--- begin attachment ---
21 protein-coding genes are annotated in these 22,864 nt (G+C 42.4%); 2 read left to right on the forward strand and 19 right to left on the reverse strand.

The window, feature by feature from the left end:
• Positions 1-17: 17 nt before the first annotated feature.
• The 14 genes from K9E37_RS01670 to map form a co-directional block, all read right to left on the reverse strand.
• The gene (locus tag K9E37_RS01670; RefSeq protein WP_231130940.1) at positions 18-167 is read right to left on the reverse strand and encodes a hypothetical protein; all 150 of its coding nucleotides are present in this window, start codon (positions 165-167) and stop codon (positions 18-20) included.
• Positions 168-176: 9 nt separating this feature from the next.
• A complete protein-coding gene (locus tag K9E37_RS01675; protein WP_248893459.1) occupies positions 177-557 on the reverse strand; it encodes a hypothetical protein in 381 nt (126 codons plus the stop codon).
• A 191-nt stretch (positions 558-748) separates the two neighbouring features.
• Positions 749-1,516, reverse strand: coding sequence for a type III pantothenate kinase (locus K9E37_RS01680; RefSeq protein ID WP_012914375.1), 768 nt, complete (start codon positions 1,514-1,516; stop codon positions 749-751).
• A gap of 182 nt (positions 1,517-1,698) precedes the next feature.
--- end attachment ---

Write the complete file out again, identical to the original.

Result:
21 protein-coding genes are annotated in these 22,864 nt (G+C 42.4%); 2 read left to right on the forward strand and 19 right to left on the reverse strand.

The window, feature by feature from the left end:
• Positions 1-17: 17 nt before the first annotated feature.
• The 14 genes from K9E37_RS01670 to map form a co-directional block, all read right to left on the reverse strand.
• The gene (locus tag K9E37_RS01670; RefSeq protein WP_231130940.1) at positions 18-167 is read right to left on the reverse strand and encodes a hypothetical protein; all 150 of its coding nucleotides are present in this window, start codon (positions 165-167) and stop codon (positions 18-20) included.
• Positions 168-176: 9 nt separating this feature from the next.
• A complete protein-coding gene (locus tag K9E37_RS01675; protein WP_248893459.1) occupies positions 177-557 on the reverse strand; it encodes a hypothetical protein in 381 nt (126 codons plus the stop codon).
• A 191-nt stretch (positions 558-748) separates the two neighbouring features.
• Positions 749-1,516, reverse strand: coding sequence for a type III pantothenate kinase (locus K9E37_RS01680; RefSeq protein ID WP_012914375.1), 768 nt, complete (start codon positions 1,514-1,516; stop codon positions 749-751).
• A gap of 182 nt (positions 1,517-1,698) precedes the next feature.